Thailand coronavirus vaccine shows positive results in mice, may be ready next year


Bangkok: Joining the global race to find a safe treatment for the novel coronavirus infection, Thailand said it expects to have a COVID-19 vaccine next year. A senior official on Wednesday confirmed that the Thai mRNA (messenger RNA) vaccine against the SARS-CoV-2 virus has been tested successfully on mice.

Taweesin Wisanuyothin, spokesman for the government’s Centre for COVID-19 Situation Administration, revealed that Thailand will begin testing its vaccine in monkeys next week following positive trial results in mice, adding that the vaccine may be available for use next year, 2021.

Earlier, Suvit Maesincee, minister of Higher Education Science Research and Innovation, had said in a press briefing regarding the development of a homegrown vaccine that Thailand’s Prime Minister Prayut Chan-o-cha ordered to fast-track the vaccine development so that Thai people will have enough vaccines for Covid-19 disease prevention.

The Thai mRNA vaccine is being developed by the National Vaccine Institute, the Department of Medical Science and Chulalongkorn University’s vaccine research centre, Reuters reported. Basically, messenger RNA prompts body cells to produce antigens – molecules on the surface of viruses – that trigger the immune system in the body, producing antibodies against the virus.

Thailand, the first country outside China to detect a case of the coronavirus in January, wants to be one of the first to have a vaccine ready for use, Taweesin added.

Thailand, which has reported a total of 3,034 cases of COVID-19 and 56 deaths, was ranked fifth globally, just ahead of South Korea, for rapid response to and mitigation of the spread of an epidemic in the Johns Hopkins Global Health Security Index report in 2019.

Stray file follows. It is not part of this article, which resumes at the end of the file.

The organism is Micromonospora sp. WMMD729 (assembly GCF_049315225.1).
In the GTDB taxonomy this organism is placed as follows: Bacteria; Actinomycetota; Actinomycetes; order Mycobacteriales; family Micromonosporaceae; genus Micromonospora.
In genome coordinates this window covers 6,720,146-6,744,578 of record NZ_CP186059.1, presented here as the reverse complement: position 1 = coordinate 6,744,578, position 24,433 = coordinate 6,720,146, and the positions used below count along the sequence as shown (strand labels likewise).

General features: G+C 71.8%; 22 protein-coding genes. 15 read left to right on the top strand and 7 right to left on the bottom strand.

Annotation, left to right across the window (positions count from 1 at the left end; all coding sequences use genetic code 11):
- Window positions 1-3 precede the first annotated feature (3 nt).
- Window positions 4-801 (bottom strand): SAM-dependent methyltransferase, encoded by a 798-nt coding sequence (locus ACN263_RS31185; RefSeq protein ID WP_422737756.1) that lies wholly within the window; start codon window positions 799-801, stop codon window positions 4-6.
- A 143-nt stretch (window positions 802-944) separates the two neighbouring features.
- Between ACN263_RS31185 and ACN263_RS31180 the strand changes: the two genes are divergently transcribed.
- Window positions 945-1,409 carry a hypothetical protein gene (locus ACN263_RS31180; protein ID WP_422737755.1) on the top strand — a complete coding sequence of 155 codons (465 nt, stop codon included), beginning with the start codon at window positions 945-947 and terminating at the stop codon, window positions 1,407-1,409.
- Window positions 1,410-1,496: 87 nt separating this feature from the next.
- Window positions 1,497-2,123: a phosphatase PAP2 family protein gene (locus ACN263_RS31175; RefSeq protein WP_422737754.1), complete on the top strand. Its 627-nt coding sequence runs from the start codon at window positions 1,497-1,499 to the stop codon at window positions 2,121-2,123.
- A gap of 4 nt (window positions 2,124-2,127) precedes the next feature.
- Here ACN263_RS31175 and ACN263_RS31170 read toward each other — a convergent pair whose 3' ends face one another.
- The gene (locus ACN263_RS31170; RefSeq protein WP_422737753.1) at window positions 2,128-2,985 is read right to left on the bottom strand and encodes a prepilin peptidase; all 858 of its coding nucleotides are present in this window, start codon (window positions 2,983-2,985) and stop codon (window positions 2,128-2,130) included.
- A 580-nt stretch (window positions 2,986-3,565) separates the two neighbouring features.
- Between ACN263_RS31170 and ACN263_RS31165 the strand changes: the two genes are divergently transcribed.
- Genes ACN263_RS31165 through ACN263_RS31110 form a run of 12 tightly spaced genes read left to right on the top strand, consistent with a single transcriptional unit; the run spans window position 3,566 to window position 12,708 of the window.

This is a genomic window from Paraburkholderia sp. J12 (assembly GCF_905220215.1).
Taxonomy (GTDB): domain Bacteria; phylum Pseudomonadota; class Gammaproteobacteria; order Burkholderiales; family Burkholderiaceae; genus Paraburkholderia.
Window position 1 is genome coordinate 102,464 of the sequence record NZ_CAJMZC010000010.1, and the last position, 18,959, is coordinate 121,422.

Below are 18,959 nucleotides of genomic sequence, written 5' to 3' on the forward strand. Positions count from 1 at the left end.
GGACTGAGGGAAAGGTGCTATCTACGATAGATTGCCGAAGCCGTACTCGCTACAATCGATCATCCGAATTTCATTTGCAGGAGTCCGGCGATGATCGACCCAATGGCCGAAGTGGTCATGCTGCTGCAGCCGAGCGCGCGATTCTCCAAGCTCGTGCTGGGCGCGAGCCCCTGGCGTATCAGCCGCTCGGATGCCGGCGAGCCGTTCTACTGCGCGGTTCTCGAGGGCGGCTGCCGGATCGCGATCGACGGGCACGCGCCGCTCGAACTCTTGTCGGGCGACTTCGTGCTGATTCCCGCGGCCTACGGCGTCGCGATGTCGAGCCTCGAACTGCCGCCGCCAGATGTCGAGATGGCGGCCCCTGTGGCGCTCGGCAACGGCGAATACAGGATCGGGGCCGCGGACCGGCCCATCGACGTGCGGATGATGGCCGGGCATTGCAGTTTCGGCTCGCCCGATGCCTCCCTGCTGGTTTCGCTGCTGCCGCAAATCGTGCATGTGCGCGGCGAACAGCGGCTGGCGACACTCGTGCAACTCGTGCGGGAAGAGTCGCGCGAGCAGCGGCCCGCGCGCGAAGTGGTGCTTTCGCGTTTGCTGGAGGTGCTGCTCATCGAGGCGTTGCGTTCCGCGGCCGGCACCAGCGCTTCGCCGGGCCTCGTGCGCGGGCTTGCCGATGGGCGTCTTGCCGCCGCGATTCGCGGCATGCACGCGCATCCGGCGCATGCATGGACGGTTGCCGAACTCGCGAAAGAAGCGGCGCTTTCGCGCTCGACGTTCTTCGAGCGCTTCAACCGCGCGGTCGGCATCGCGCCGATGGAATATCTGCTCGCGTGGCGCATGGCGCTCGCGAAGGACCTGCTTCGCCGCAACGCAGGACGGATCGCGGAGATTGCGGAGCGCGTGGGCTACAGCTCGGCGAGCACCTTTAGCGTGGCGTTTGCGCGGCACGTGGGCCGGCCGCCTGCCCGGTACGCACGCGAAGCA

Currently, more than 100 potential vaccines for COVID-19 are being developed, with many candidates already in clinical trials. However, the World Health Organization in April had warned that developing a safe vaccine would take at least 12 months.

On Monday, American drugmaker Moderna said its experimental COVID-19 vaccine ‘mRNA-1273’ produced protective antibodies in a small group of healthy volunteers at levels similar to people who have recovered from the illness. Moderna’s vaccine is among the WHO’S top contenders for COVID-19 vaccines and was the first to be tested in the United States.

Several pharmaceutical firms across the world, including Johnson & Johnson and Pfizer Inc, which is working with Germany’s BioNTech SE, are also in the race to develop vaccines for COVID-19, which has now claimed at least 318,517 lives globally.

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